A glimmer of hope for Boks
The Springboks probably have a better chance of upsetting New Zealand in Dunedin on Saturday than seemed likely before another disappointing weekend for Jean de Villiers’s team.
The All Blacks won comfortably in the end and will probably ratchet up their game a bit against their traditional opponents five days from now, but were not always that flush against Argentina in Auckland. True, the Pumas did raise their game and played their hearts out, yet that is what you will expect South Africa to do this coming weekend too.
Those who like to run down his influence probably won’t agree, but the All Blacks do appear less scary when Sonny Bill Williams is not around. It was the Sonny Bill off-loads that former Bok coach Peter de Villiers, in a perhaps unwise attempt to bolster the confidence of his own players, once described as bad for the game that made the All Blacks appear so formidable.
Make no mistake, they’re still the best in the world, but on the weekend’s evidence perhaps not unbeatable. So don’t completely write off the Bok chances of repeating what they did on their last visit to the south island city in 2008, particularly as the hosts will be without Dan Carter.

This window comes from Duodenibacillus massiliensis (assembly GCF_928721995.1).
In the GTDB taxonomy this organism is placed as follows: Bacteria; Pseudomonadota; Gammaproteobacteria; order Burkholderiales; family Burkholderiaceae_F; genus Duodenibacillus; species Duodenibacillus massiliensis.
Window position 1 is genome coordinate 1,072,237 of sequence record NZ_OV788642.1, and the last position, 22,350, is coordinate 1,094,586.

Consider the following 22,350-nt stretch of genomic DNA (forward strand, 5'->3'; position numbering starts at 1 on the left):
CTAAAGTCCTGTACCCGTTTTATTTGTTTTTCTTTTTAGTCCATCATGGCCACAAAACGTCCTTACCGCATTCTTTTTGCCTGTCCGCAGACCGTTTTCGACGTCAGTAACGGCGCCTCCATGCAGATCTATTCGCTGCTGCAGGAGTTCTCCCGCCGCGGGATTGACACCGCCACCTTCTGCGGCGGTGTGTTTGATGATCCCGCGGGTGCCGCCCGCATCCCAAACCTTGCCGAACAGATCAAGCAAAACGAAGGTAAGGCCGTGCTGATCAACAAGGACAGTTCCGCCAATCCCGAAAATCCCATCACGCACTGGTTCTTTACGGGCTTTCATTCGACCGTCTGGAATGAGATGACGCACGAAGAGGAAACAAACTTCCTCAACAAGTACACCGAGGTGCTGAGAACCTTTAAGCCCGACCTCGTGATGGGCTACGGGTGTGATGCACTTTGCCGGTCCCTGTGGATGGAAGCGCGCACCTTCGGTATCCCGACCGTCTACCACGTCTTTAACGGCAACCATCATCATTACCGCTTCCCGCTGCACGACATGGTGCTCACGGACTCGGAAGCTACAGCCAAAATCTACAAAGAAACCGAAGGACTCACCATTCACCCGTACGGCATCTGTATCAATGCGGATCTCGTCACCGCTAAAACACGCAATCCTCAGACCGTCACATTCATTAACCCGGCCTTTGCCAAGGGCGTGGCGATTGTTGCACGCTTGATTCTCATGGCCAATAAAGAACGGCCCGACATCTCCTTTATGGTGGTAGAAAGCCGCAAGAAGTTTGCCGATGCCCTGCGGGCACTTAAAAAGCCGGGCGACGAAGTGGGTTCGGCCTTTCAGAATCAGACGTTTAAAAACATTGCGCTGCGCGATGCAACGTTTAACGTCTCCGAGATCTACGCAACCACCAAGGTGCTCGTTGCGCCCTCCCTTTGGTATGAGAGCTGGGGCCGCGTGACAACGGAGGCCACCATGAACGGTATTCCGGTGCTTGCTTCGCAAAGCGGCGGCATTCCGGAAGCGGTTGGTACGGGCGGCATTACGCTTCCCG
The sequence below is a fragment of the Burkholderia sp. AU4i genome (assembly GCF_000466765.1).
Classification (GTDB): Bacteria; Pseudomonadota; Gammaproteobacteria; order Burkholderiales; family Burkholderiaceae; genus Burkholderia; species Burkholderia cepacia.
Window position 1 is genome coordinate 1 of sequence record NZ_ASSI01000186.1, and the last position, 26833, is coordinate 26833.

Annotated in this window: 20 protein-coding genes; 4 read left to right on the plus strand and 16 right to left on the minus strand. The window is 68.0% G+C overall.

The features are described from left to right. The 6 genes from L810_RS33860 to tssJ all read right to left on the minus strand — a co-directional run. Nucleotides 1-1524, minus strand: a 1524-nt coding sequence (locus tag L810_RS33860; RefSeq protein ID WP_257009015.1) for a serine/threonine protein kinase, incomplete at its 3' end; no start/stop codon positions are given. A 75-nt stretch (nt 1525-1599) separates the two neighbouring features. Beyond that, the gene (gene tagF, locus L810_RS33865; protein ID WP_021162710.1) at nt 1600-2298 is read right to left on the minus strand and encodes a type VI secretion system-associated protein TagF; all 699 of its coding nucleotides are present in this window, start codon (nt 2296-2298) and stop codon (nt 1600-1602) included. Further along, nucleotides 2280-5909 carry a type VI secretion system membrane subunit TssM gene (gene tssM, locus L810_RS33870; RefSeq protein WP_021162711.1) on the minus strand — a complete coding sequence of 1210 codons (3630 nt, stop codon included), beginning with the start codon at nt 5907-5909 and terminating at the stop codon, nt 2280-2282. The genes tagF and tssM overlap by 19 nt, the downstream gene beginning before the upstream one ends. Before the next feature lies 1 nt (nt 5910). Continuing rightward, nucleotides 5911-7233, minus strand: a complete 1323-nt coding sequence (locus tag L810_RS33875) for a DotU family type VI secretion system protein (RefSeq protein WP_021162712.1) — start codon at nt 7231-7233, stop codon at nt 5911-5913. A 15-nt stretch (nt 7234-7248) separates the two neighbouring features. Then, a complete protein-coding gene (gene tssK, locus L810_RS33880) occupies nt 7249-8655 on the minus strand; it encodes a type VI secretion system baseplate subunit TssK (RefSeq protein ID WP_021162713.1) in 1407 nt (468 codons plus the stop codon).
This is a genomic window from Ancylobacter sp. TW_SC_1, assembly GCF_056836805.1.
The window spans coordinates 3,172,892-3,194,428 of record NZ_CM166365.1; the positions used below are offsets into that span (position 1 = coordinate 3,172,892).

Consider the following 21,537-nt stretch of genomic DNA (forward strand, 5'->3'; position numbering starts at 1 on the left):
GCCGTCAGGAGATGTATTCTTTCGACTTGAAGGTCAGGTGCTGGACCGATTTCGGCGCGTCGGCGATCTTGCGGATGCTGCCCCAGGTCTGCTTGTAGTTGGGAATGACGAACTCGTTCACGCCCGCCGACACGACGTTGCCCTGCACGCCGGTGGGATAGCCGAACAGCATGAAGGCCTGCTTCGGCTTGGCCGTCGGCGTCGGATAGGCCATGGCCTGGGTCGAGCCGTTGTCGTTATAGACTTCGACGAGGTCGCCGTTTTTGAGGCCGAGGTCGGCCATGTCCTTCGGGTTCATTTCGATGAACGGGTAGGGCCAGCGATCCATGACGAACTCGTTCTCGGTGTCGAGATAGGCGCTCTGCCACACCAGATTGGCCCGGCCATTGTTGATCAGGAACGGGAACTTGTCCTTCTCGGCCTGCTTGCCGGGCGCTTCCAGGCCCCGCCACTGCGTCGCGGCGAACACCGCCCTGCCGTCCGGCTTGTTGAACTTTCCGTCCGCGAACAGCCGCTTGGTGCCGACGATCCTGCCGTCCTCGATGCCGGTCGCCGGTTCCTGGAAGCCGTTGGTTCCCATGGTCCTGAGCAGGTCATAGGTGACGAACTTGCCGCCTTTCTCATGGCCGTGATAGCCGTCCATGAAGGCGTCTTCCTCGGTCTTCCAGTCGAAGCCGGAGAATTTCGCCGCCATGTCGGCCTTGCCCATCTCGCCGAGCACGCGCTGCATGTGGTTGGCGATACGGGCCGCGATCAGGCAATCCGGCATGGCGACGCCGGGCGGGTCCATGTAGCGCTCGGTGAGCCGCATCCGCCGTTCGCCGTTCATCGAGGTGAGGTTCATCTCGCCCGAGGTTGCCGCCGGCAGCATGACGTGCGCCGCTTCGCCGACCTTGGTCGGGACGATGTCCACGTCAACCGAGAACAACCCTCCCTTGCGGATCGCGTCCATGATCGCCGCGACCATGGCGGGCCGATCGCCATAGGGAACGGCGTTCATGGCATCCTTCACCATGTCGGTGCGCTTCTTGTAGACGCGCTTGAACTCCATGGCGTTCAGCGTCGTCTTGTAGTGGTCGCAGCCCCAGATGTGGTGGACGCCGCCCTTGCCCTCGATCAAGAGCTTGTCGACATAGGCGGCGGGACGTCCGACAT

While there was a lot wrong with the Bok performance against Argentina in Mendoza a fortnight ago, the competitiveness of the Pumas at one of New Zealand’s most intimidating venues did bring some perspective. Maybe Bok coach Heyneke Meyer is right when he says people are underestimating what the Pumas are capable of. It’s way too early to take a definitive line, but three games into The Castle Rugby Championship the Pumas do look competitive.
A face-saving Bok win in Dunedin though remains a long shot, and the Boks are going into their week in the city facing an even bigger crisis than the one they faced when they were there four years ago. Back then De Villiers had just the one defeat on his record (in Wellington the previous week) to go with three wins back home (two against Wales, one against Italy). Meyer also has only one defeat -- Saturday’s reverse in Perth was his first -- but the draws against England and the Pumas, teams the Boks should have been expected to beat each time, felt like losses.